It really seems odd that I was just in a country which, only a few short years ago, was a complete war zone. Over 250,000 refugees spilled into Macedonia during the conflict - and keep in mind that Macedonia's population hovers just around 2 million. United States and NATO soldiers (not to mention the thousands of Serb and Albanian soldiers and civilians) were killed, and were killing each other. Even today, Kosovo isn't really a functioning nation. It's under the administration of EULEX, the successor "program" of the previous NATO administration of the country.
There are still no-go areas for travelers in the country. While the country is around 90% ethnic Albanian, the rest are mostly Serbs, and they still both deny the legitimacy of the new government, and with funding from Serbia, run their own parallel court systems and police forces. The city of Mitrovica, divided between Albanians on one side of the river and Serbs on the other, is a constant flash-point. There were fresh riots there just days before I visited. The country has almost no economy to speak of, minus international aid and diaspora money. A quarter of the vehicles on the two-lane highway to Pristina were KFOR or NATO military trucks.
And when I describe it that way. . . riots, barbed wire, military personel, no-go areas, it's easy to think, "Why on earth would anyone go there?!" Only a very few of my Macedonian friends have crossed the border, just ten miles away. They were all very eager to hear what my trip was like, what Pristina was like, what the people were like, as if it were some exotic nation far away . . . when you can probably see Kosovo from the top of some of the apartment complexes here in Skopje.
It's funny, really, because my Macedonian friends act in exactly the same way as my American friends when I speak to them about Macedonia. Earthquakes? Albanian insurgencies? Corrupt governments, black markets, gypsies, villagers?! How do I function here?! It must be so strange, so different. . . When I explain the bewilderment of Americans about Macedonia to Macedonians, they really don't understand. It's just home. There are cafes, hotels, schools, friends, and all the makings of a normal, pleasant life. And for the most part, the same goes for Kosovo. Pristina has cafes, English-themed pubs, schools and universities. There are bus services, even to Mitrovica. It's amazing what people can accept, get used to, or deal with in life.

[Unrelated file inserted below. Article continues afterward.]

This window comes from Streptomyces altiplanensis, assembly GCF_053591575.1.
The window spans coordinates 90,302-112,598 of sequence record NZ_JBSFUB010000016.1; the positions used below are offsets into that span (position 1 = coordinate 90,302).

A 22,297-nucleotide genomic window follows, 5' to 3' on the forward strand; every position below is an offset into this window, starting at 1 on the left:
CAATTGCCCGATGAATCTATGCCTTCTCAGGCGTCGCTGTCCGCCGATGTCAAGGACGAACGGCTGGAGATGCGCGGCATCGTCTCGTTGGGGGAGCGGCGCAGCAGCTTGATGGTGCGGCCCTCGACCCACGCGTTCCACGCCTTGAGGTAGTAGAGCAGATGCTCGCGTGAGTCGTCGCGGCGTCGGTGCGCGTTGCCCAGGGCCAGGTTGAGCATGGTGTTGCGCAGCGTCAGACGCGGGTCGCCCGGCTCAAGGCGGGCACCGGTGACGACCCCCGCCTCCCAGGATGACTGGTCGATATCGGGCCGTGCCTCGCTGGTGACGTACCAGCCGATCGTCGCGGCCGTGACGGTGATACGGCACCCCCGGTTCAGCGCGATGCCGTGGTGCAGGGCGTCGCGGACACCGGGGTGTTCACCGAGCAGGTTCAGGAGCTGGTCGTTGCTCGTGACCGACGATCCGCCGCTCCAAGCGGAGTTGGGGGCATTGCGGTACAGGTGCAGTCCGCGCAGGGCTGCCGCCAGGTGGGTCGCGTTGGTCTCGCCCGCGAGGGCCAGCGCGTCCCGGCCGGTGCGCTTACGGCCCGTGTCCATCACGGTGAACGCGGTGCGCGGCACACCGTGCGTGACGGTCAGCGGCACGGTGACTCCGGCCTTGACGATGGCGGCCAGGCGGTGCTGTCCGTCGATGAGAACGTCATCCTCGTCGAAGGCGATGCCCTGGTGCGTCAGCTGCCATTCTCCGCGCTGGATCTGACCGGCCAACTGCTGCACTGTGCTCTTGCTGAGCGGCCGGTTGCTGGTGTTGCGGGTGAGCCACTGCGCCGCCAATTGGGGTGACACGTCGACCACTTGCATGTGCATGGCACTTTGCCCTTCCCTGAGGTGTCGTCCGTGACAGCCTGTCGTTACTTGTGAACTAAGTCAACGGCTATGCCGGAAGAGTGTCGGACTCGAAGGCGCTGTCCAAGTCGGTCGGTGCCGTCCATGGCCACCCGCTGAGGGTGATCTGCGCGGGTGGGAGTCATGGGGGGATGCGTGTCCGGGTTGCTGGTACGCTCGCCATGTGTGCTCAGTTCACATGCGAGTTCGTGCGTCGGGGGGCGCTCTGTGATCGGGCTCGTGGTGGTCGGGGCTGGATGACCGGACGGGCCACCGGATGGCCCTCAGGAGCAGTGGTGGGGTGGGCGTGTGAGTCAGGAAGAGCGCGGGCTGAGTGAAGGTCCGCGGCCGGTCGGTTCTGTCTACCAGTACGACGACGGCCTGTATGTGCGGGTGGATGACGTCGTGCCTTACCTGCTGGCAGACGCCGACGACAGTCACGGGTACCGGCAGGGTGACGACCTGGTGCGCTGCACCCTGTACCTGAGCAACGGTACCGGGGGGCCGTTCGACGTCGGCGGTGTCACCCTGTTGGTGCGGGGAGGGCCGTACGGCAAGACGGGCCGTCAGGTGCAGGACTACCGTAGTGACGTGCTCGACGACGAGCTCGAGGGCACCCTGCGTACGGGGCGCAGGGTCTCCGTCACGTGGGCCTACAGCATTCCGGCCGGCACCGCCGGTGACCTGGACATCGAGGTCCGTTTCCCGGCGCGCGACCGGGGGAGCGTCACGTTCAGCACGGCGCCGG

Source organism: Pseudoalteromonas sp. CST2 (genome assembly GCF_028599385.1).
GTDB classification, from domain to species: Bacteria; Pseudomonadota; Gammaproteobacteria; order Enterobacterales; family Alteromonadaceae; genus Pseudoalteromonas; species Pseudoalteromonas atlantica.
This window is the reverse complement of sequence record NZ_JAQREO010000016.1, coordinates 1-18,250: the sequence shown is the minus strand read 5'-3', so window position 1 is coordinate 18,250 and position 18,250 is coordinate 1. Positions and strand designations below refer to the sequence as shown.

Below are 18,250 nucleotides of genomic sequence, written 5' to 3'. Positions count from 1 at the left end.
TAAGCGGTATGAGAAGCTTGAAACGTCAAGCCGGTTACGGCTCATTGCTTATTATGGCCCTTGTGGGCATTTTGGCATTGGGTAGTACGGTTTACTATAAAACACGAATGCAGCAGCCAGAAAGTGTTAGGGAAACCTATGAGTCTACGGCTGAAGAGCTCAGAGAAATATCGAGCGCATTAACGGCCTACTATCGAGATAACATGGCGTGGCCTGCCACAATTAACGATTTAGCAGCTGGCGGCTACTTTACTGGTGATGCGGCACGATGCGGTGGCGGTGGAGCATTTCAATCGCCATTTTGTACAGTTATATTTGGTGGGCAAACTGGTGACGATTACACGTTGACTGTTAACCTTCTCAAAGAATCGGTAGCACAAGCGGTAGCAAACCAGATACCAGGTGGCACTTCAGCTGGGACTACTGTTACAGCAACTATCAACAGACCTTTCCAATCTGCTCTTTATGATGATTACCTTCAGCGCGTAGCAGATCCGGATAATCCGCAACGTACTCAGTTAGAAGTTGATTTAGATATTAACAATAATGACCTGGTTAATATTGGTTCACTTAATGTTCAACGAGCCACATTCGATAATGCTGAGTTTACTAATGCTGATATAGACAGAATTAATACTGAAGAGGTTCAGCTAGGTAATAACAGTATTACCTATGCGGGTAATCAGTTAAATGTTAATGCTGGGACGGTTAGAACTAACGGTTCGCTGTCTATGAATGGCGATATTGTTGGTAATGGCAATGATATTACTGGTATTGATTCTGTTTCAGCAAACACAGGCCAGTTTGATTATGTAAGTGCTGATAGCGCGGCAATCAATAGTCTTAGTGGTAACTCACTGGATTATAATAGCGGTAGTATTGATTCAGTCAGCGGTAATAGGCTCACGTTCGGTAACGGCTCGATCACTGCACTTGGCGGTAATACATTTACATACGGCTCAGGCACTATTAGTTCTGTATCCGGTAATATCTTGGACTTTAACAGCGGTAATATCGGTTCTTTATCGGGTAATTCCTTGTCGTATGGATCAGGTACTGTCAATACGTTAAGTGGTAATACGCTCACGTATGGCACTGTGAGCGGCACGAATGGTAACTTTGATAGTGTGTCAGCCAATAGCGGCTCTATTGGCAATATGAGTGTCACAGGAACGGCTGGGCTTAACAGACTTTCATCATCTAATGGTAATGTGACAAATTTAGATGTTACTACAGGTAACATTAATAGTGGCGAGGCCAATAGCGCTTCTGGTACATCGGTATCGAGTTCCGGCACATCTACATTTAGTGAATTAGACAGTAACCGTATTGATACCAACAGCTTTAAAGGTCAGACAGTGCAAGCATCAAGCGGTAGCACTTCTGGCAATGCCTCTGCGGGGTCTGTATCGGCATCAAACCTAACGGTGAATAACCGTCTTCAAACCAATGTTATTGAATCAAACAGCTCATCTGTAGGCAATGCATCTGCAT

There were two very surreal, very creepy moments during my short trip. The first was near that hideous library. It sits in a huge field, overgrown with weeds, next to the refurbished University of Pristina. Far behind it, in the corner of the field, next to piles of dirt from some sort of construction, stood what once was a Serbian Orthodox Church. It was stripped of its roof, the empty doorways filled with barbed wire. It looked more ruinous than any actual 14th century ruin I've seen in Macedonia. There were military helicopters flying overhead. Yet near this war casualty of a church, in this overgrown field, were the fashionable students of Pristina, wandering in and out of the university, chatting, with those helicopters overhead. Life continues.
The second moment was on Bill Clinton Boulevard, with that giant smiling picture looking down. I had just commented to my friend that the Albanians in Pristina - mostly Muslim, presumably - dressed much less conservatively than those in Macedonia. Just as I said this, we stopped and noticed roughly 100 people on the sidewalk, three rows deep, facing a building. As we walked closer, we noticed that they were Muslims preparing to pray. This seemed odd, because the building wasn't a mosque. . . until we noticed the green-and-white banners and Arabic signs. Saudia Arabia has funded a lot of new mosques and Islamic centers in Albania and Kosovo, which spread their ultra-conservative type of Islam. This was one. . . sitting just under old Slick Willy's American smile.
Life goes on.